Aristotelian forms

Aristotle was the first to distinguish between Matter (philosophy), matter (''hyle'') and form (''morphe''). For Aristotle, matter is the undifferentiated primal element: it is rather that from which things develop than a thing in itself. The development of particular things from this germinal matter consists in differentiation, the acquiring of particular forms of which the knowable universe consists (cf. Formal cause). The perfection of the form of a thing is its entelechy in virtue of which it attains its fullest realization of function (''De anima'', ii. 2). Thus, the entelechy of the human body, body is the soul. The origin of the differentiation process is to be sought in a Unmoved mover, prime mover, i.e. pure form entirely separate from all matter, eternal, unchangeable, operating not by its own activity but by the impulse which its own absolute existence excites in matter.


Early adoption

Both Platonic and Aristotelian forms appear in
medieval philosophy ; picture from the '' Hortus deliciarum'' of Herrad von Landsberg (12th century). Medieval philosophy is the philosophy Philosophy (from , ) is the study of general and fundamental questions, such as those about reason, Metaphysics, exis ...
. Medieval theologians, newly exposed to Aristotle's philosophy, applied hylomorphism to Christianity, such as to the transubstantiation of the Eucharist's bread and wine to the body and blood of Jesus. Theologians such as Duns Scotus developed Christian applications of hylomorphism. The Aristotelian conception of form was adopted by the Scholastics, to whom, however, its origin in the observation of the physical universe was an entirely foreign idea. The most remarkable adaptation is probably that of Aquinas, who distinguished the spiritual world with its subsistent forms (formae separatae) from the material with its inherent forms which exist only in combination with matter.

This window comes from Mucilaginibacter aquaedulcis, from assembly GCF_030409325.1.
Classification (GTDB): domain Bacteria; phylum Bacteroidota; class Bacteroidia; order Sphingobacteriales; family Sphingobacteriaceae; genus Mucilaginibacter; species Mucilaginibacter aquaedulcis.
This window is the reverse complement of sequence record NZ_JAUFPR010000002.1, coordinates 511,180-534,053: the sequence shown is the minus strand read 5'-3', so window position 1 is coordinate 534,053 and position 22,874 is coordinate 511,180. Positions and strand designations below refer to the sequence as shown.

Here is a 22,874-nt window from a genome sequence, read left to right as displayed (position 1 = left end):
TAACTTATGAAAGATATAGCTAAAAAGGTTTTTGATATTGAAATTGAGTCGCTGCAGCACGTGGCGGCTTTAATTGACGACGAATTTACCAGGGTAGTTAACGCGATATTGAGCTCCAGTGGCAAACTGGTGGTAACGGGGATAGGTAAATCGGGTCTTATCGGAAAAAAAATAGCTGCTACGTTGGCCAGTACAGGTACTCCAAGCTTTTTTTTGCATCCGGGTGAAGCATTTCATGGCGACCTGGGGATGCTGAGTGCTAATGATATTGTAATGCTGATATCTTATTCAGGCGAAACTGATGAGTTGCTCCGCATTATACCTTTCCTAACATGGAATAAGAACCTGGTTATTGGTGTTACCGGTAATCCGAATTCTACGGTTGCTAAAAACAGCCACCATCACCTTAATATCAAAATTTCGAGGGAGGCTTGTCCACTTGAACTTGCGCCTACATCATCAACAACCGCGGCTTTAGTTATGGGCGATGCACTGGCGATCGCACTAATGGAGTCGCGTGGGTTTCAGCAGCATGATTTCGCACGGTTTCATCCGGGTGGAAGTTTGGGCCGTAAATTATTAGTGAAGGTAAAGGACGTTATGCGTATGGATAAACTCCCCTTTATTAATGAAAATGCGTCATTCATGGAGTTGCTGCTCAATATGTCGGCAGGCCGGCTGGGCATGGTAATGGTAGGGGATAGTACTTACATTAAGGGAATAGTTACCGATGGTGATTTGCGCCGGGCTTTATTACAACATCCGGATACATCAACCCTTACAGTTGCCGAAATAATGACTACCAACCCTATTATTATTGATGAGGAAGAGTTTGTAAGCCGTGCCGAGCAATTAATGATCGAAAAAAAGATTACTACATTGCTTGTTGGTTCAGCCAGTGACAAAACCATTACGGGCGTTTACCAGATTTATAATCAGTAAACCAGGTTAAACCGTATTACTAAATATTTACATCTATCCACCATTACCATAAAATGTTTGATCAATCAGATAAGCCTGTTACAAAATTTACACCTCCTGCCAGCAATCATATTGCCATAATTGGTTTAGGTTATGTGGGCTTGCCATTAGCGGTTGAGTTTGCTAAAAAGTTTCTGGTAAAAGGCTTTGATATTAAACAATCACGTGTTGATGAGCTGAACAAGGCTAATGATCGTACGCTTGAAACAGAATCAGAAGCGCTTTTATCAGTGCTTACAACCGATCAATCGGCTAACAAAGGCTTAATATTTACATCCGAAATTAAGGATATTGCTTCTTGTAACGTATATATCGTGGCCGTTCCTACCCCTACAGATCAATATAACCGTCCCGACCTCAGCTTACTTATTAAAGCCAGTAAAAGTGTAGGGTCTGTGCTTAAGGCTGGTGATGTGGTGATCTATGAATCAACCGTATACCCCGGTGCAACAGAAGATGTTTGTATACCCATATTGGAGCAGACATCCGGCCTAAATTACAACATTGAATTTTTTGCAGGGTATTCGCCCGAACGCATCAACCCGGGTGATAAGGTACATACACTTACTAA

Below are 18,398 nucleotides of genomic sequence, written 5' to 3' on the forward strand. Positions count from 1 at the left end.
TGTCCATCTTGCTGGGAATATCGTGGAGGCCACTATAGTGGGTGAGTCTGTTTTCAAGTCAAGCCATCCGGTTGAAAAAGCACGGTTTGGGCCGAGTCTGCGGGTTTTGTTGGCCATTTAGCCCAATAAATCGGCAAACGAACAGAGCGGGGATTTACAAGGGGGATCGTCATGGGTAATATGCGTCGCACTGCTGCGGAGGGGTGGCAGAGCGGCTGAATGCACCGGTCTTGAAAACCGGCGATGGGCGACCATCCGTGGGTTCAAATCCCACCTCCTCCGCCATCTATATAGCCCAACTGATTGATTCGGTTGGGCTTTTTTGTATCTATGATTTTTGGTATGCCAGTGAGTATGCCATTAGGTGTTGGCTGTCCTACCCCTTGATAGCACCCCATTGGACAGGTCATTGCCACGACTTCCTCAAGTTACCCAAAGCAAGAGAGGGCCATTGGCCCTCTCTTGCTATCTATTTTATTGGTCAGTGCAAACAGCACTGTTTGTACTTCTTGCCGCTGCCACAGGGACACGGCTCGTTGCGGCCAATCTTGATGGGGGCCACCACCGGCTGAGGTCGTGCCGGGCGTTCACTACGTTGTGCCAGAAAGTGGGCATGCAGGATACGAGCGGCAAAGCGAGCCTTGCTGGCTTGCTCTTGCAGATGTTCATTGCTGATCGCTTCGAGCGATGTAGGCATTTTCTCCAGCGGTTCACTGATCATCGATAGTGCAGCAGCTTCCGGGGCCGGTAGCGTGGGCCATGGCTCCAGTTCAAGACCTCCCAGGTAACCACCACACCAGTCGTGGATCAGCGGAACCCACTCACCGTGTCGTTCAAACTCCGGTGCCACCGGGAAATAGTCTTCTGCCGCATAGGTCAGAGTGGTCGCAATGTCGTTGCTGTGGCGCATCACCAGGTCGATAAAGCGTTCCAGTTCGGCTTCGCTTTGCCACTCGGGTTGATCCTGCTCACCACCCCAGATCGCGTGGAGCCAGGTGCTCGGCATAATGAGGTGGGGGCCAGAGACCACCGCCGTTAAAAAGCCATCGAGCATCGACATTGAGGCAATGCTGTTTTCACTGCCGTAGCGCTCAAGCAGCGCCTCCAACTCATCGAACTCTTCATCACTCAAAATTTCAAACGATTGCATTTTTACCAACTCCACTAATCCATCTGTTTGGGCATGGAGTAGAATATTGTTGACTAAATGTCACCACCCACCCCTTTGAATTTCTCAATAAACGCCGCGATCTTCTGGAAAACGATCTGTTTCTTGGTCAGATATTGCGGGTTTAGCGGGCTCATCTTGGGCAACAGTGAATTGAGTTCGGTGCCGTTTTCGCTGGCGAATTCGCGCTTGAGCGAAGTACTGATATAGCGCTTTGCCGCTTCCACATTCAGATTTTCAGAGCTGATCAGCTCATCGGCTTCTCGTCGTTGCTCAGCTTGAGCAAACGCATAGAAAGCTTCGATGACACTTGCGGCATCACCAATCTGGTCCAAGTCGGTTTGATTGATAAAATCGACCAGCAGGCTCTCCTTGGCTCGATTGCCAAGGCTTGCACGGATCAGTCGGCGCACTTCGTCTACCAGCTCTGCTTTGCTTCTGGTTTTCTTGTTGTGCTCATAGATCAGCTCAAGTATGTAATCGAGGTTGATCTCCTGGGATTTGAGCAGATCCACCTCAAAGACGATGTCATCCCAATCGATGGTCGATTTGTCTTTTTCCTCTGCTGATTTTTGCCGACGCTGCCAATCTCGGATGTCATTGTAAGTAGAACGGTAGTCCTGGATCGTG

Criticism

René Descartes, Descartes, referring to substantial forms, says:
They were introduced by philosophers solely to account for the proper action of natural things, of which they were supposed to be the principles and bases ... But no natural action at all can be explained by these substantial forms, since their defenders admit that they are occult, and that they do not understand them themselves. If they say that some action proceeds from a substantial form, it is as if they said it proceeds from something they do not understand; which explains nothing.


Response to criticism

Gottfried Wilhelm Leibniz, Leibniz made efforts to return to forms. Substantial forms, in the strictest sense for Leibniz, are primitive active forces and are required for his metaphysics. In the ''Discourse on Metaphysics'' (§10):
[...] the belief in substantial forms has a certain basis in fact, but that these forms effect no changes in the phenomena and must not be employed for the explanation of particular events.


References

{{Authority control Platonism Aristotelianism Concepts in metaphysics Philosophy of Aristotle